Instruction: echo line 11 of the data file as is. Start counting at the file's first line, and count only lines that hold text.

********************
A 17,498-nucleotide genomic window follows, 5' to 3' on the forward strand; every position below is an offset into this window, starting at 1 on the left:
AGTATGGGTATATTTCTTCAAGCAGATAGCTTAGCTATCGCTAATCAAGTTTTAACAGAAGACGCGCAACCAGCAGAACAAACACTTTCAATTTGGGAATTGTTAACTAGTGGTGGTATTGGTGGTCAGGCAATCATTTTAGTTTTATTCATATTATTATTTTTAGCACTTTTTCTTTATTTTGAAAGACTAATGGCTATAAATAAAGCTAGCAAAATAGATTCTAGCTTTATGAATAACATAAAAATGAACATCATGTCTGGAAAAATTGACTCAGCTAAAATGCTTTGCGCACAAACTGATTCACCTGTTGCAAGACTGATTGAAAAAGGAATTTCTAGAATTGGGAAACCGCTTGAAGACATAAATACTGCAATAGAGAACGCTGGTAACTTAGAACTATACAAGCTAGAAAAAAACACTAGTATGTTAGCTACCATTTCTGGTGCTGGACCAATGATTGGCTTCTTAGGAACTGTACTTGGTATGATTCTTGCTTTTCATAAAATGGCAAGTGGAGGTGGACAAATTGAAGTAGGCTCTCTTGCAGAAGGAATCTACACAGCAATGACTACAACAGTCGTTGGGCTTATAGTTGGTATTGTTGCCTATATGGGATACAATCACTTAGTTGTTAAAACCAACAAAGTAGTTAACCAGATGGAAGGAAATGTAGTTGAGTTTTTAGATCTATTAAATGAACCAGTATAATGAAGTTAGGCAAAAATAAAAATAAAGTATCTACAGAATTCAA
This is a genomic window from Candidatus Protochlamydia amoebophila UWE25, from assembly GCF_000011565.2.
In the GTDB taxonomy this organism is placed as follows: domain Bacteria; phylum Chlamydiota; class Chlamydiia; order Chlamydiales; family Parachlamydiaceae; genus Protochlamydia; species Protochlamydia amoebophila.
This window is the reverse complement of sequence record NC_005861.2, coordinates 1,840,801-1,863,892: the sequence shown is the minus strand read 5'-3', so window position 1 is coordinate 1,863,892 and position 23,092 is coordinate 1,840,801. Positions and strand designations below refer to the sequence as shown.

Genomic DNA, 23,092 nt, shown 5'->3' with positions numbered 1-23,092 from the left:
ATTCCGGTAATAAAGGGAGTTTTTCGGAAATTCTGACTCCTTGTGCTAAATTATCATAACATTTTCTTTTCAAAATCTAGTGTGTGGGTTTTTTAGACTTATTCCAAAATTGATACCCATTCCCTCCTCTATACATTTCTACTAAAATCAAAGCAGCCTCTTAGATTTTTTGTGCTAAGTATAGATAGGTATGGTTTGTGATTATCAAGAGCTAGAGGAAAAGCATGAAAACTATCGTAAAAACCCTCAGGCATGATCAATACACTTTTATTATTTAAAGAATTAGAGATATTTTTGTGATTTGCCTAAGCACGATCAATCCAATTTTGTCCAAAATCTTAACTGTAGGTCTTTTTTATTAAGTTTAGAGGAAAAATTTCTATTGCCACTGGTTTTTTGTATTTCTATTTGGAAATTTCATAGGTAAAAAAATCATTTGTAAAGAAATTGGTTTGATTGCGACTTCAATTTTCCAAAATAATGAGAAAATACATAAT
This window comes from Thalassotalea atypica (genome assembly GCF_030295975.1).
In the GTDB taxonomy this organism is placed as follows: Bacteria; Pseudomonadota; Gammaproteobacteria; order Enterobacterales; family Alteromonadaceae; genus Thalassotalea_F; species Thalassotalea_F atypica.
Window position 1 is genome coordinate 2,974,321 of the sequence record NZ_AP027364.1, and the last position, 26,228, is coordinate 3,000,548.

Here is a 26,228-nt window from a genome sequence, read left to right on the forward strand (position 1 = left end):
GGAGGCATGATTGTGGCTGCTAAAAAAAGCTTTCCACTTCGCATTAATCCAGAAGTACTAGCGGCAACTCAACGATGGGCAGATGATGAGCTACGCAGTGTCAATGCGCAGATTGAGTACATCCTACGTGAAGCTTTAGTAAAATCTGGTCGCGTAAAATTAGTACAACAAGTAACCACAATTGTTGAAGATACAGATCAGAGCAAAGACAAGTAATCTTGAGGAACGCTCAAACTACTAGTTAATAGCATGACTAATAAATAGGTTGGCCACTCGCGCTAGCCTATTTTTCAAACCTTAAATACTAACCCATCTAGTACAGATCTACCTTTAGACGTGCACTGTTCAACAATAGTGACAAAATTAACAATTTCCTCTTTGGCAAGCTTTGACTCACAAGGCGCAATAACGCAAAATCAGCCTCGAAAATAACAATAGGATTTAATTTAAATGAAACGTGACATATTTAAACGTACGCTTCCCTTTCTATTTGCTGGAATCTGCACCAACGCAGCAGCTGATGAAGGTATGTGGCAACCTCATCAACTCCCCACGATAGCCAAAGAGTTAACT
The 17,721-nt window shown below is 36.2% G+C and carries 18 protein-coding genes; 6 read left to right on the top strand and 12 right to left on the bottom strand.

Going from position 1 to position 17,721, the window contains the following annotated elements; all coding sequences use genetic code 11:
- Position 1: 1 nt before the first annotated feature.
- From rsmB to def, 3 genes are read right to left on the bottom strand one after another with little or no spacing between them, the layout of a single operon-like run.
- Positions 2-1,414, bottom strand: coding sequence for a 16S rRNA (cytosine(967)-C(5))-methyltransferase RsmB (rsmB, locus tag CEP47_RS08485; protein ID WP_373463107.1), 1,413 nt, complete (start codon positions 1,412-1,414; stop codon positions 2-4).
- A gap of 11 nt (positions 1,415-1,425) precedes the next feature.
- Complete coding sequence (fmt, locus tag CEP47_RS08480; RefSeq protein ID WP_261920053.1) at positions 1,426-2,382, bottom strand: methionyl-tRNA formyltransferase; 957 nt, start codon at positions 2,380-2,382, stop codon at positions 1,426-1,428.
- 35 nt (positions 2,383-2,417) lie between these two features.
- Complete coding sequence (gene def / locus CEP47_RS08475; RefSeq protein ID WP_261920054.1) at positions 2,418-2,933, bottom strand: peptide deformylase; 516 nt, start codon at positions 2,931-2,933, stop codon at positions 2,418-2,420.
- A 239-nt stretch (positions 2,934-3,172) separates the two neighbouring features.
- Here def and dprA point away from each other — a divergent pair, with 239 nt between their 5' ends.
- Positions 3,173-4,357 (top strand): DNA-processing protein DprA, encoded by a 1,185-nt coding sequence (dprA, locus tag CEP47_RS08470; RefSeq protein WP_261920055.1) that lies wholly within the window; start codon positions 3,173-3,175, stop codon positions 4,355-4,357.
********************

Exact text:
Here is a 26,228-nt window from a genome sequence, read left to right on the forward strand (position 1 = left end):